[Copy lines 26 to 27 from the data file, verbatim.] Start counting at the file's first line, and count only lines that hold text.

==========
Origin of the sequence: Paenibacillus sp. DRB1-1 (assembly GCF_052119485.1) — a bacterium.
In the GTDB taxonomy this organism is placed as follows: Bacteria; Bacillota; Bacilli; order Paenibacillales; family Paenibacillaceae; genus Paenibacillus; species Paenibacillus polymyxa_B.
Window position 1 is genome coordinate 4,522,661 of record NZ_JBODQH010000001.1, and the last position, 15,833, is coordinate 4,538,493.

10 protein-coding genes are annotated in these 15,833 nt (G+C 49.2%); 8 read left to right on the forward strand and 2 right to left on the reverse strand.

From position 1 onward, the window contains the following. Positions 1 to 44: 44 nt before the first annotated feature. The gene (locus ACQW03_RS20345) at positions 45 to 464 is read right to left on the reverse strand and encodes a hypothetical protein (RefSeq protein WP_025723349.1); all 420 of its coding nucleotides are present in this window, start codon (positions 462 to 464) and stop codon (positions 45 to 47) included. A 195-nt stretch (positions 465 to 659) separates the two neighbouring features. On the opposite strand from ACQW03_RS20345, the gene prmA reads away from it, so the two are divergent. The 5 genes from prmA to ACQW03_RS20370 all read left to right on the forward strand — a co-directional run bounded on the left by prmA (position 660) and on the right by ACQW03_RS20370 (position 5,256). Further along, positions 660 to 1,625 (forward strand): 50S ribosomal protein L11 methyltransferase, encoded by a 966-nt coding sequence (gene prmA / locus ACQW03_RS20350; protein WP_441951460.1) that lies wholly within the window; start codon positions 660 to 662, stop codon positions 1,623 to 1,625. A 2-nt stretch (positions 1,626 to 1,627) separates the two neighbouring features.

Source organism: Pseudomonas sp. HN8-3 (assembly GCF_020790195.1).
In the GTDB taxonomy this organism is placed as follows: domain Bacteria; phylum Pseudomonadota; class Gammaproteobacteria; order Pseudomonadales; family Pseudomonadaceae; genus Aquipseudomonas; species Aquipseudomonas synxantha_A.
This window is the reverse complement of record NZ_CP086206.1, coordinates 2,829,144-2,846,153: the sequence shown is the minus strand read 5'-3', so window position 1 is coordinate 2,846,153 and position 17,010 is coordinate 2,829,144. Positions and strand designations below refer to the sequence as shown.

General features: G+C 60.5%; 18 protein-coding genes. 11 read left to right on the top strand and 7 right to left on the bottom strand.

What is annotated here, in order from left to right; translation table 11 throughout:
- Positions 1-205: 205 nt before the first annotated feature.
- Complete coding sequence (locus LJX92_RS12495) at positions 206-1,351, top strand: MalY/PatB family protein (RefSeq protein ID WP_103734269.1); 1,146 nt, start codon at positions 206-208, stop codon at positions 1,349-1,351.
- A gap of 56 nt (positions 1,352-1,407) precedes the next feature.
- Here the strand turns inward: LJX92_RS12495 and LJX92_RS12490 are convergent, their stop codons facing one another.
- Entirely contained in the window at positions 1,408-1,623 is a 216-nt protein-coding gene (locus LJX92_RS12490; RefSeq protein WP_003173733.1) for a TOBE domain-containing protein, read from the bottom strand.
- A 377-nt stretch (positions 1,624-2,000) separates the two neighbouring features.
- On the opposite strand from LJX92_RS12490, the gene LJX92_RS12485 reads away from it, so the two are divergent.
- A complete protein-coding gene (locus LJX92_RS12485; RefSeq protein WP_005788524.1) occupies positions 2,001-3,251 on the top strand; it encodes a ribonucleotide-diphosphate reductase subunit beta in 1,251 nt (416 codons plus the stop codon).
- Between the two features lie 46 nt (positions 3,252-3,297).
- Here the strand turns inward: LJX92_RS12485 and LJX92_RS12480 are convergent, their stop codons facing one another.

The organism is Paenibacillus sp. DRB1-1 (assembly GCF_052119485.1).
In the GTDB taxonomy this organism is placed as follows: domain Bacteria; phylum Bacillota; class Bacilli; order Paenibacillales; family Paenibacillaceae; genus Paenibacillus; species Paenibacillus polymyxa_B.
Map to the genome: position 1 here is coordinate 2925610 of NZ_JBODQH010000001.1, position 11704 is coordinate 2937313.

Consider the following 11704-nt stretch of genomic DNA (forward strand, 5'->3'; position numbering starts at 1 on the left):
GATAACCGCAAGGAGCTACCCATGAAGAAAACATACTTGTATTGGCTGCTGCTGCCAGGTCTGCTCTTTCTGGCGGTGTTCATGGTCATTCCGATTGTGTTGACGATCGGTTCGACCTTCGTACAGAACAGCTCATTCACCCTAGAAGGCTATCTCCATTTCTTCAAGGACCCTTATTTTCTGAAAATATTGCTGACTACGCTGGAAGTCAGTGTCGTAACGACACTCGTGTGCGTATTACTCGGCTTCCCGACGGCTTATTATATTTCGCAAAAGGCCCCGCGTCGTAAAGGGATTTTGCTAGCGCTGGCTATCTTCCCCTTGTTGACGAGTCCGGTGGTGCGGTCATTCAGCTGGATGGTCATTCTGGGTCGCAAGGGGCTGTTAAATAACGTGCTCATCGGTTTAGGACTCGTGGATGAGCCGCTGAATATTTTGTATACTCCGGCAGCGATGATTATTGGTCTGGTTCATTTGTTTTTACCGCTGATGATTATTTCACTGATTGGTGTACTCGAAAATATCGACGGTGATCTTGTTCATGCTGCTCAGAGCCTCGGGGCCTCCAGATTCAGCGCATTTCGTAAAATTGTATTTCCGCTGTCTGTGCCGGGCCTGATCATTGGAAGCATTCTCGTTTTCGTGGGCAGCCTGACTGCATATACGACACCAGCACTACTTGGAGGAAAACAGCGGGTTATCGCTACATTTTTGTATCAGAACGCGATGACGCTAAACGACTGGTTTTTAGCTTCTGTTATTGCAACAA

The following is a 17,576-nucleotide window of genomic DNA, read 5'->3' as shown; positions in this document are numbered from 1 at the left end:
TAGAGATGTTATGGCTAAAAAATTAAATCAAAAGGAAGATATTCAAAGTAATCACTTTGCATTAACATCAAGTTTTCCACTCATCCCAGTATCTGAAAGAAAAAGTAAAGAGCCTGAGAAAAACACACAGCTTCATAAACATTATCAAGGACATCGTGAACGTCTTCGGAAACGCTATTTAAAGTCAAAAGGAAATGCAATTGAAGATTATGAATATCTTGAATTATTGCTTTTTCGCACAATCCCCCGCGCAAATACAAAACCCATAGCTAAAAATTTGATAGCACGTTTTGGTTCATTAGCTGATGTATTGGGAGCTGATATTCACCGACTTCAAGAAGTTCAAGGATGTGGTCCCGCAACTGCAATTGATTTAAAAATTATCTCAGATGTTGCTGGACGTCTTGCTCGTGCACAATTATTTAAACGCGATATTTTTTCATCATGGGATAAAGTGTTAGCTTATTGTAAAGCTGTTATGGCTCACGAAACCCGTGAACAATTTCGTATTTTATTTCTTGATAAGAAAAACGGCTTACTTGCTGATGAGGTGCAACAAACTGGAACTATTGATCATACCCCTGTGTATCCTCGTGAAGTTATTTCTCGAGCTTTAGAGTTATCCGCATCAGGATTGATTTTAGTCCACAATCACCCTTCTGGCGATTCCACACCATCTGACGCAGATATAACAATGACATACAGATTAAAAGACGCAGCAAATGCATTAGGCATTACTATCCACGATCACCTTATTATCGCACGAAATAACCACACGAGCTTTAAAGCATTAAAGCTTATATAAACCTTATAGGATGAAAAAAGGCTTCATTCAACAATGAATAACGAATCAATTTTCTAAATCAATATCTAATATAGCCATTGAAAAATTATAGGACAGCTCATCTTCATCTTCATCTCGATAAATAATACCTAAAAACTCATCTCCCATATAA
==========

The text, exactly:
The following is a 17,576-nucleotide window of genomic DNA, read 5'->3' as shown; positions in this document are numbered from 1 at the left end:
TAGAGATGTTATGGCTAAAAAATTAAATCAAAAGGAAGATATTCAAAGTAATCACTTTGCATTAACATCAAGTTTTCCACTCATCCCAGTATCTGAAAGAAAAAGTAAAGAGCCTGAGAAAAACACACAGCTTCATAAACATTATCAAGGACATCGTGAACGTCTTCGGAAACGCTATTTAAAGTCAAAAGGAAATGCAATTGAAGATTATGAATATCTTGAATTATTGCTTTTTCGCACAATCCCCCGCGCAAATACAAAACCCATAGCTAAAAATTTGATAGCACGTTTTGGTTCATTAGCTGATGTATTGGGAGCTGATATTCACCGACTTCAAGAAGTTCAAGGATGTGGTCCCGCAACTGCAATTGATTTAAAAATTATCTCAGATGTTGCTGGACGTCTTGCTCGTGCACAATTATTTAAACGCGATATTTTTTCATCATGGGATAAAGTGTTAGCTTATTGTAAAGCTGTTATGGCTCACGAAACCCGTGAACAATTTCGTATTTTATTTCTTGATAAGAAAAACGGCTTACTTGCTGATGAGGTGCAACAAACTGGAACTATTGATCATACCCCTGTGTATCCTCGTGAAGTTATTTCTCGAGCTTTAGAGTTATCCGCATCAGGATTGATTTTAGTCCACAATCACCCTTCTGGCGATTCCACACCATCTGACGCAGATATAACAATGACATACAGATTAAAAGACGCAGCAAATGCATTAGGCATTACTATCCACGATCACCTTATTATCGCACGAAATAACCACACGAGCTTTAAAGCATTAAAGCTTATATAAACCTTATAGGATGAAAAAAGGCTTCATTCAACAATGAATAACGAATCAATTTTCTAAATCAATATCTAATATAGCCATTGAAAAATTATAGGACAGCTCATCTTCATCTTCATCTCGATAAATAATACCTAAAAACTCATCTCCCATATAA